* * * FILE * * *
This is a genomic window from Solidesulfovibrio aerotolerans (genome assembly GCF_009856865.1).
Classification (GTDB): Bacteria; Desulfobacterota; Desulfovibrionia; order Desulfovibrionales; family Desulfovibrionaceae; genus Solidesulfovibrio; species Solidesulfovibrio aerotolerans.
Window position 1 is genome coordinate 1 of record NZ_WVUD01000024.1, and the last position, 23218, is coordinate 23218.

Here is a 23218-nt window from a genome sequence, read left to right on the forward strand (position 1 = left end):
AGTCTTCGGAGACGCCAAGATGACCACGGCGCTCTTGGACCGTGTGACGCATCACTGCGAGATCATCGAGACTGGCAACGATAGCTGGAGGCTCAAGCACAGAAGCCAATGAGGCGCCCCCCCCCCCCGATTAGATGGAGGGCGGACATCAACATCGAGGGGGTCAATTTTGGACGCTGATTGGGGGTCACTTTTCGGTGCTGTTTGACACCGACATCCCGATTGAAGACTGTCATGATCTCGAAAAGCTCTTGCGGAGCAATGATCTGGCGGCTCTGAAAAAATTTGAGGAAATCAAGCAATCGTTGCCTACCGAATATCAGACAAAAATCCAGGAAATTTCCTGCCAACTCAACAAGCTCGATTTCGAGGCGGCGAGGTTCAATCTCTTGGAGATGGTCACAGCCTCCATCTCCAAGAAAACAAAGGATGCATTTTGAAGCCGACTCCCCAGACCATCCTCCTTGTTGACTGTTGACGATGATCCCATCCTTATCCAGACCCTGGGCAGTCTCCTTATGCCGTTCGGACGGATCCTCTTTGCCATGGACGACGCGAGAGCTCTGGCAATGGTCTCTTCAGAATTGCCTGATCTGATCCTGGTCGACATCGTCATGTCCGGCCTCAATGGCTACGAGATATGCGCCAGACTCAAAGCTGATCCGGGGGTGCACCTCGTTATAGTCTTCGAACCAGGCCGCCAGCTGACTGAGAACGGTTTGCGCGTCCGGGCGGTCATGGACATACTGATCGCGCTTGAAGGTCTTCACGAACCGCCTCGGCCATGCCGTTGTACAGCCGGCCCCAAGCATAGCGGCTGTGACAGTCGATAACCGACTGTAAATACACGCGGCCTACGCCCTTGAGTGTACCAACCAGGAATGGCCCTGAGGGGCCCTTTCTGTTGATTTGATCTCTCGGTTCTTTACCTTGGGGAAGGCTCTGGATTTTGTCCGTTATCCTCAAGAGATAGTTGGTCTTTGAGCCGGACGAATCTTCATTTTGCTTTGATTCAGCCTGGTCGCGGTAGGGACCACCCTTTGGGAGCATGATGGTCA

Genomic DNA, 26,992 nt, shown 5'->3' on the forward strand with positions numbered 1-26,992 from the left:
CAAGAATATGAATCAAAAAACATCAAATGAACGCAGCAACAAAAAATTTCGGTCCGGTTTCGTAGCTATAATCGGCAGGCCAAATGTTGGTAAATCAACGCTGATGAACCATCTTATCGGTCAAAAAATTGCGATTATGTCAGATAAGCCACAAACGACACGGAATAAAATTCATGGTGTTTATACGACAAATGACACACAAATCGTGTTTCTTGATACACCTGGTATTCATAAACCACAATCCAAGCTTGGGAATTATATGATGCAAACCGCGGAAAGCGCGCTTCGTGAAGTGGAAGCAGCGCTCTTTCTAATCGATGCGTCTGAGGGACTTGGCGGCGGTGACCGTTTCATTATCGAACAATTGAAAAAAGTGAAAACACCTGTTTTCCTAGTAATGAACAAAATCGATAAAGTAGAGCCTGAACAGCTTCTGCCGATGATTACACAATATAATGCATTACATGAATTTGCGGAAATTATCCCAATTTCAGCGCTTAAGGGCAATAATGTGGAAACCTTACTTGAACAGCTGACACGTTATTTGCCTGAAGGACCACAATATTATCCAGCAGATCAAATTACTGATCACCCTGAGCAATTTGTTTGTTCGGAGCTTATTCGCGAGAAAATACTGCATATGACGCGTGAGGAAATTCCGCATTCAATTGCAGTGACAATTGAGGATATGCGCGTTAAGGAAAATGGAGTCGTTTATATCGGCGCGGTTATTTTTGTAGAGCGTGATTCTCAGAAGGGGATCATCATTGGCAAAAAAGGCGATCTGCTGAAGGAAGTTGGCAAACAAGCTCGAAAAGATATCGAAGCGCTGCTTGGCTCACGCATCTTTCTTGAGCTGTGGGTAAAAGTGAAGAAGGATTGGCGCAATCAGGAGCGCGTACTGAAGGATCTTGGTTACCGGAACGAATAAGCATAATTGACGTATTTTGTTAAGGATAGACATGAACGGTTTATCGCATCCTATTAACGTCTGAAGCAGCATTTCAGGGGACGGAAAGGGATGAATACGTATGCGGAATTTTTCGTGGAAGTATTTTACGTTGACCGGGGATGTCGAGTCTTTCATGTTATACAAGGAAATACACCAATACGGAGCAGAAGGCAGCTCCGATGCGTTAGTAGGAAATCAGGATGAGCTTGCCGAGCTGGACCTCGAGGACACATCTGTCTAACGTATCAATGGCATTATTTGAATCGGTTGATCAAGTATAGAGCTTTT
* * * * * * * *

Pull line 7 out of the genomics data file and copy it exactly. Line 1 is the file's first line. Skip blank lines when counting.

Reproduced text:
CAAGAATATGAATCAAAAAACATCAAATGAACGCAGCAACAAAAAATTTCGGTCCGGTTTCGTAGCTATAATCGGCAGGCCAAATGTTGGTAAATCAACGCTGATGAACCATCTTATCGGTCAAAAAATTGCGATTATGTCAGATAAGCCACAAACGACACGGAATAAAATTCATGGTGTTTATACGACAAATGACACACAAATCGTGTTTCTTGATACACCTGGTATTCATAAACCACAATCCAAGCTTGGGAATTATATGATGCAAACCGCGGAAAGCGCGCTTCGTGAAGTGGAAGCAGCGCTCTTTCTAATCGATGCGTCTGAGGGACTTGGCGGCGGTGACCGTTTCATTATCGAACAATTGAAAAAAGTGAAAACACCTGTTTTCCTAGTAATGAACAAAATCGATAAAGTAGAGCCTGAACAGCTTCTGCCGATGATTACACAATATAATGCATTACATGAATTTGCGGAAATTATCCCAATTTCAGCGCTTAAGGGCAATAATGTGGAAACCTTACTTGAACAGCTGACACGTTATTTGCCTGAAGGACCACAATATTATCCAGCAGATCAAATTACTGATCACCCTGAGCAATTTGTTTGTTCGGAGCTTATTCGCGAGAAAATACTGCATATGACGCGTGAGGAAATTCCGCATTCAATTGCAGTGACAATTGAGGATATGCGCGTTAAGGAAAATGGAGTCGTTTATATCGGCGCGGTTATTTTTGTAGAGCGTGATTCTCAGAAGGGGATCATCATTGGCAAAAAAGGCGATCTGCTGAAGGAAGTTGGCAAACAAGCTCGAAAAGATATCGAAGCGCTGCTTGGCTCACGCATCTTTCTTGAGCTGTGGGTAAAAGTGAAGAAGGATTGGCGCAATCAGGAGCGCGTACTGAAGGATCTTGGTTACCGGAACGAATAAGCATAATTGACGTATTTTGTTAAGGATAGACATGAACGGTTTATCGCATCCTATTAACGTCTGAAGCAGCATTTCAGGGGACGGAAAGGGATGAATACGTATGCGGAATTTTTCGTGGAAGTATTTTACGTTGACCGGGGATGTCGAGTCTTTCATGTTATACAAGGAAATACACCAATACGGAGCAGAAGGCAGCTCCGATGCGTTAGTAGGAAATCAGGATGAGCTTGCCGAGCTGGACCTCGAGGACACATCTGTCTAACGTATCAATGGCATTATTTGAATCGGTTGATCAAGTATAGAGCTTTT